Nitasha Bakhru, M.D., the Wireless Health Scholar at Scripps Translational Science Institute (STSI) and an Endocrinology Fellow at Scripps Clinic, will soon begin a pilot study that will use continuous glucose monitoring to evaluate the effects of hyperglycemia and glycemic variability (GV) on epigenetic markers of pro-atherogenic gene expression in type 1 diabetes.
Dr. Bakhru will monitor type 1 diabetics and healthy individuals (“controls”) via a palm-sized glucose sensor device that has a wire whose width equals two human hairs and that goes just under the patient’s skin
This study, which encompasses the West Wireless Health Institute as well as STSI and the Scripps Clinic, may help determine the impact of glycemic variability on an individual’s “epigenetic signature”.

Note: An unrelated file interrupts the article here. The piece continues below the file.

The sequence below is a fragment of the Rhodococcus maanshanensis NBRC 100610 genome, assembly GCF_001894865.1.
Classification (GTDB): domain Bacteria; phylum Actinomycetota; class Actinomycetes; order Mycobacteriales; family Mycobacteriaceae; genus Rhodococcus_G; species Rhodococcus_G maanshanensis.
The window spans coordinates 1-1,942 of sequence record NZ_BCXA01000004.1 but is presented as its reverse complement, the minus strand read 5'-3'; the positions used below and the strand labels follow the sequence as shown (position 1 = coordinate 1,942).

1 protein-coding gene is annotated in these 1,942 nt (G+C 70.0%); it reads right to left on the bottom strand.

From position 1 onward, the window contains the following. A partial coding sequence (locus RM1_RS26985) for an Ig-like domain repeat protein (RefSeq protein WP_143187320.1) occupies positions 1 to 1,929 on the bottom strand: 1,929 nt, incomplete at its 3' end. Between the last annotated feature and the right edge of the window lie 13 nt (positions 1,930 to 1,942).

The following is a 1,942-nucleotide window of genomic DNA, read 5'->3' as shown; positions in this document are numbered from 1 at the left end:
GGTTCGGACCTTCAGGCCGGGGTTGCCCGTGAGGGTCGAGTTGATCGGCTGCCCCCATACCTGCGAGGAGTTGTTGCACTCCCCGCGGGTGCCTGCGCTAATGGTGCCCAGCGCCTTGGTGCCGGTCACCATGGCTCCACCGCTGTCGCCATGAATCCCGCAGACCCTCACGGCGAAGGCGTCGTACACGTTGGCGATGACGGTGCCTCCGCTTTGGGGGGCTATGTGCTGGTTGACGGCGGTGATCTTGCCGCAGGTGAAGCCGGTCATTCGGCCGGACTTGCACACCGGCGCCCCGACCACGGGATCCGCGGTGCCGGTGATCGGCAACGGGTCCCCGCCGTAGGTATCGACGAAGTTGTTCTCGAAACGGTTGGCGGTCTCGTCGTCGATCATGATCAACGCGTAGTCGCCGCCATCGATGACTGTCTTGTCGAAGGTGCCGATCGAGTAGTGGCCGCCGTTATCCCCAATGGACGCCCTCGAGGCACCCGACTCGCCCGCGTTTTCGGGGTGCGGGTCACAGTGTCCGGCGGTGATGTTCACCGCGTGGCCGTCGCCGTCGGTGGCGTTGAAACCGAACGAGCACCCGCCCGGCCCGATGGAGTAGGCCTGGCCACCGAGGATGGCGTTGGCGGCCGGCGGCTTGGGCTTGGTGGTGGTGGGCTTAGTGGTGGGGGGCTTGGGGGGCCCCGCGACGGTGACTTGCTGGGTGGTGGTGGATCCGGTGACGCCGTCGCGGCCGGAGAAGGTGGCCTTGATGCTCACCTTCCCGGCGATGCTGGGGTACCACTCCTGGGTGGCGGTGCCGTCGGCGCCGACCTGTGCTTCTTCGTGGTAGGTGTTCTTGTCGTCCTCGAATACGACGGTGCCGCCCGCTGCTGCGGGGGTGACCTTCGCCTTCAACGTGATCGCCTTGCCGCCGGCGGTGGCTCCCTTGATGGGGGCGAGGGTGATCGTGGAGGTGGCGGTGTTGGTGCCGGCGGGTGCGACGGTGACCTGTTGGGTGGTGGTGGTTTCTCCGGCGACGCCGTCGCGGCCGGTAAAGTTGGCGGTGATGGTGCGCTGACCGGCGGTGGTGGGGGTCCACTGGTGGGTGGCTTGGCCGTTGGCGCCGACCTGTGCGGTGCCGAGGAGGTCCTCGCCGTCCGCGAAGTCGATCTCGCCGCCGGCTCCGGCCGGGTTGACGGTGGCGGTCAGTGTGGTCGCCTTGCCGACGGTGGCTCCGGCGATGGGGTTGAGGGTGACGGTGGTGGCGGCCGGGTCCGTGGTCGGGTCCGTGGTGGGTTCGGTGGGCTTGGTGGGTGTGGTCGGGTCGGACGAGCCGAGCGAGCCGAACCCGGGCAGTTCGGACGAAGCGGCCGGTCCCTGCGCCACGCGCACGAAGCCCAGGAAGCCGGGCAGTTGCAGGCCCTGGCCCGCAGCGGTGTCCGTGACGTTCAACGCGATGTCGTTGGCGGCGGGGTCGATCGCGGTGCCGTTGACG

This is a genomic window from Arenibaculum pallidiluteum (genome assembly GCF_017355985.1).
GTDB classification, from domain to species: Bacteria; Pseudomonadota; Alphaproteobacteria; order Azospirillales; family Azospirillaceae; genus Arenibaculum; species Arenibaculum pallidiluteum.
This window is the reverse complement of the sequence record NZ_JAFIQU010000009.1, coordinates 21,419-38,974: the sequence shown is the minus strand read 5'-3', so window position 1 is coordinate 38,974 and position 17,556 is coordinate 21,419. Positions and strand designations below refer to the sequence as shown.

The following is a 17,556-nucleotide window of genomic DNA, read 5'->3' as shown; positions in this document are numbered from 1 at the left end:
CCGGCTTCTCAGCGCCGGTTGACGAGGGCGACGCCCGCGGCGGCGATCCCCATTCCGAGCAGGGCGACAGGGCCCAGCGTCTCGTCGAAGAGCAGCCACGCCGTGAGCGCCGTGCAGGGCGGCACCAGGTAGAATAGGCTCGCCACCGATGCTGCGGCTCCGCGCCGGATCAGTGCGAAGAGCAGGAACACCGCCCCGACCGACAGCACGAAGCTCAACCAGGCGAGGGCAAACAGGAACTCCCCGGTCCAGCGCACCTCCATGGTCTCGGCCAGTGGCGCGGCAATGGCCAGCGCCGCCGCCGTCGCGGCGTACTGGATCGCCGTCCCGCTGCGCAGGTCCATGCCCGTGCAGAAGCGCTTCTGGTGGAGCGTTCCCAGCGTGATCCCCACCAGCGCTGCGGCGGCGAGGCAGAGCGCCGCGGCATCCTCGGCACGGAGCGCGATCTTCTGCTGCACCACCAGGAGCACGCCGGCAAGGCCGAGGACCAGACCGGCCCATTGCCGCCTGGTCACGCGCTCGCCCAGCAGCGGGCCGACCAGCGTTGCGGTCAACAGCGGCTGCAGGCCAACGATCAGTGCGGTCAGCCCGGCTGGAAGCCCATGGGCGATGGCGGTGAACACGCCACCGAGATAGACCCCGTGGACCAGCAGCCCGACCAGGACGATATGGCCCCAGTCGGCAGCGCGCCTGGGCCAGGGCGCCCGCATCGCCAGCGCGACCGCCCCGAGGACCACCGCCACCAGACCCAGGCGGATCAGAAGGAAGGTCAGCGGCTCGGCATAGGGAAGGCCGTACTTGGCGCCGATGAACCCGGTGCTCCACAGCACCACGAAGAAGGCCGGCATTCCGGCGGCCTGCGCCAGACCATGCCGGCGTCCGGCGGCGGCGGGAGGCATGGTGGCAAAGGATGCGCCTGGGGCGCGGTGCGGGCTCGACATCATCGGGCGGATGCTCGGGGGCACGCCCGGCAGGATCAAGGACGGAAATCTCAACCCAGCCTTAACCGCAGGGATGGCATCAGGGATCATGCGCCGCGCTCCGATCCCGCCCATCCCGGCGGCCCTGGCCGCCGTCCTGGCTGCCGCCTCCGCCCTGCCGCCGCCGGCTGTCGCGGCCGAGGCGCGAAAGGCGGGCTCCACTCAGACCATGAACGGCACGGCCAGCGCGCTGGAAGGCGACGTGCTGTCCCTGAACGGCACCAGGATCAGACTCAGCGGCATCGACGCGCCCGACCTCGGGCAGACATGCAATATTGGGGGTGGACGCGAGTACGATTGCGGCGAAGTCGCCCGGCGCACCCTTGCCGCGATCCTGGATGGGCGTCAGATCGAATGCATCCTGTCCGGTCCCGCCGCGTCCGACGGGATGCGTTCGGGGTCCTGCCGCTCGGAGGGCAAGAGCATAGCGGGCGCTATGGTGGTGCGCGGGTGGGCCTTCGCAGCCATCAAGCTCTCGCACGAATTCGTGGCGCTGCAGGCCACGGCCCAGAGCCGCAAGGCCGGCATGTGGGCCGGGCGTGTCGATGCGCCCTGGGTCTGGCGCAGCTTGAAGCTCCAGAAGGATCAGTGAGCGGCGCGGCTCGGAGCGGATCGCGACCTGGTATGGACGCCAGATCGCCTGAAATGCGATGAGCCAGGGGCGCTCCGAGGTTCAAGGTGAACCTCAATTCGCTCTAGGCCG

Numerous clinical trials have underscored the health benefits of maintaining blood glucose within a certain range in order to prevent diabetes-related complications such as retinopathy and nephropathy. However, few have examined the effects of marked glycemic variability on surrogate markers of such complications. Dr. Bakhru’s study is designed to determine whether these and other epigenetic changes occur in human patients with type 1 diabetes. Demonstration of epigenetic modifications resulting from glycemic variability may prompt clinicians to evaluate glycemic variability as well as mean glycemia (hemoglobin A1c) in their patients with type 1 diabetes.